For another weekly commuter, Simon Barnes, being a regular with Air Malta earns the sort of last-minute flexibility that makes his split life possible. The 50-year-old listing consultant arrives at Heathrow most Monday mornings – 40 minutes from his office in Mayfair – after leaving his wife at their rural house in Lija, central Malta. Until Thursday he lives at his flat in St John’s Wood, north-west London.
Their children are now teenagers at boarding school in Sussex, but attitudes to remote working have changed since he started doing it 10 years ago. “Back then, people’s perception of me not being in London all the time didn’t help my business,” says Barnes, who sources and sells homes.
“But I have a London phone number and I make a special effort to always be where I need to be, so people don’t blame it on me for living in a different country. There are three flights a day between Malta and Heathrow, so I can always get back to London the following day.”
He relishes six hours of uninterrupted flight-time to clear his emails each week, and loves the slow pace of life and the safety and security Malta offers. Plus, of course, the climate and lifestyle – Barnes keeps a boat in Grand Harbour marina in Vittoriosa that they use most weekends. But does his meticulous planning ever go awry?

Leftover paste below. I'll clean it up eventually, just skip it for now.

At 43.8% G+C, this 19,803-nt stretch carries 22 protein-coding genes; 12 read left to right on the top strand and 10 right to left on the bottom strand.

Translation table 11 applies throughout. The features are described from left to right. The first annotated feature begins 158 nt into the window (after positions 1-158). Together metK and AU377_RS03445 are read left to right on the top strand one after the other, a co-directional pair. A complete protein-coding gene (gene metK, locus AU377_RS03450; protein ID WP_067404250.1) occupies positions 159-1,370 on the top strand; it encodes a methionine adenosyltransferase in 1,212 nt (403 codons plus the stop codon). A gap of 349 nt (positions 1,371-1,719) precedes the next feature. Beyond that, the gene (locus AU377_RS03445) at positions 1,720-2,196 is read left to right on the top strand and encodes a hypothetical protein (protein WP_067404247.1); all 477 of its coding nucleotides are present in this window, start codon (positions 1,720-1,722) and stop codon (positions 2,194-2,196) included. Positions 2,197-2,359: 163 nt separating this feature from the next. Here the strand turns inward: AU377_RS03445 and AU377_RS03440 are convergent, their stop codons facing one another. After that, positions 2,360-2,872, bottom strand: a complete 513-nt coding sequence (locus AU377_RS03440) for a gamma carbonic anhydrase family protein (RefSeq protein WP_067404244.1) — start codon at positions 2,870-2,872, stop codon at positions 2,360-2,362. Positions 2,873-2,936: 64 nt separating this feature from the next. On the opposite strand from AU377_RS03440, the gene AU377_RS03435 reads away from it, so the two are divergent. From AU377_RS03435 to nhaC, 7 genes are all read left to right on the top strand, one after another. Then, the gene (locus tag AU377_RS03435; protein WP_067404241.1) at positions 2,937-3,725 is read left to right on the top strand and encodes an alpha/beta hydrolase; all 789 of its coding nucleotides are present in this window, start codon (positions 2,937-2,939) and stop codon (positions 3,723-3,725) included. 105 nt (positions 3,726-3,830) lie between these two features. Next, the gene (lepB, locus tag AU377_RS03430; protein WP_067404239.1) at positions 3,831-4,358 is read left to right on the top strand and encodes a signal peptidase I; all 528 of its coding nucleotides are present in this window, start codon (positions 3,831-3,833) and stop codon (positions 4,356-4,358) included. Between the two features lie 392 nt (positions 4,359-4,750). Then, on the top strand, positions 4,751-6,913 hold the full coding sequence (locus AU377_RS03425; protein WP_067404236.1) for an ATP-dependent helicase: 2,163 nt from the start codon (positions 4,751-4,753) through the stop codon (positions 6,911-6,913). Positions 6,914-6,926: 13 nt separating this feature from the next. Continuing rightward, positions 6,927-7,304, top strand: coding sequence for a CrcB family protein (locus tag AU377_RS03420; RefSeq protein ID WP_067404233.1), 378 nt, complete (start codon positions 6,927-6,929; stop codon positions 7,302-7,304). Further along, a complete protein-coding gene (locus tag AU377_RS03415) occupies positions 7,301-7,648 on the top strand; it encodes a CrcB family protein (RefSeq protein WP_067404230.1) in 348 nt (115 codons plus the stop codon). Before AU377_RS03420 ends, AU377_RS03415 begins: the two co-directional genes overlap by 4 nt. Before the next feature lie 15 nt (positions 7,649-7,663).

“Not really, apart from the time we were sailing back from Sicily on Sunday evening when we hit a hurricane, so I almost missed a meeting in London.”
The Grand Harbour marina in Vittoriosa in Malta
Of course, some people hate flying and since it started running 21 years ago, Eurostar has provided arguably the most popular option for frequent commuters between the UK and France.
This summer it launched a new service direct from London to Marseille (6 hr 27 min) and David Kampfner, of agent Leggett Immobilier on the Côte d’Azur, has buyers who are looking for homes within a Eurostar “catchment area” stretching as far as Montpellier. “Some people prefer taking the train because they can work more easily, while others like the lack of stress that travelling through airports – and their security measures – can entail,” he says.